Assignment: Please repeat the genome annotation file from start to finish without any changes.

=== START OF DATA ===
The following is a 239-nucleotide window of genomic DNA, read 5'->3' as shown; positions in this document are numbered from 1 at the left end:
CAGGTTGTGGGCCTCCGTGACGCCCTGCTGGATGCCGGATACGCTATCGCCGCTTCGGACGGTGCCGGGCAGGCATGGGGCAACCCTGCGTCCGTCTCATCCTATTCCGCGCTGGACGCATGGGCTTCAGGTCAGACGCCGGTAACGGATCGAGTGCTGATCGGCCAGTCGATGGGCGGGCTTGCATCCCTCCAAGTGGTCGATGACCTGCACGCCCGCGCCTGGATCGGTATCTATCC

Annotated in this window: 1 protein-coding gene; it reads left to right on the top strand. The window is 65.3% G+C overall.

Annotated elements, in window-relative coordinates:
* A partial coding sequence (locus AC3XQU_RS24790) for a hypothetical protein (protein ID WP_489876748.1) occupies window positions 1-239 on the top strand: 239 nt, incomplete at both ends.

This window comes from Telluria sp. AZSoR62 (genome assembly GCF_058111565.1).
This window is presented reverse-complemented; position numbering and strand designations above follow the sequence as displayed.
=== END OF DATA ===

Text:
The following is a 239-nucleotide window of genomic DNA, read 5'->3' as shown; positions in this document are numbered from 1 at the left end:
CAGGTTGTGGGCCTCCGTGACGCCCTGCTGGATGCCGGATACGCTATCGCCGCTTCGGACGGTGCCGGGCAGGCATGGGGCAACCCTGCGTCCGTCTCATCCTATTCCGCGCTGGACGCATGGGCTTCAGGTCAGACGCCGGTAACGGATCGAGTGCTGATCGGCCAGTCGATGGGCGGGCTTGCATCCCTCCAAGTGGTCGATGACCTGCACGCCCGCGCCTGGATCGGTATCTATCC

Annotated in this window: 1 protein-coding gene; it reads left to right on the top strand. The window is 65.3% G+C overall.

Annotated elements, in window-relative coordinates:
* A partial coding sequence (locus AC3XQU_RS24790) for a hypothetical protein (protein ID WP_489876748.1) occupies window positions 1-239 on the top strand: 239 nt, incomplete at both ends.

This window comes from Telluria sp. AZSoR62 (genome assembly GCF_058111565.1).
This window is presented reverse-complemented; position numbering and strand designations above follow the sequence as displayed.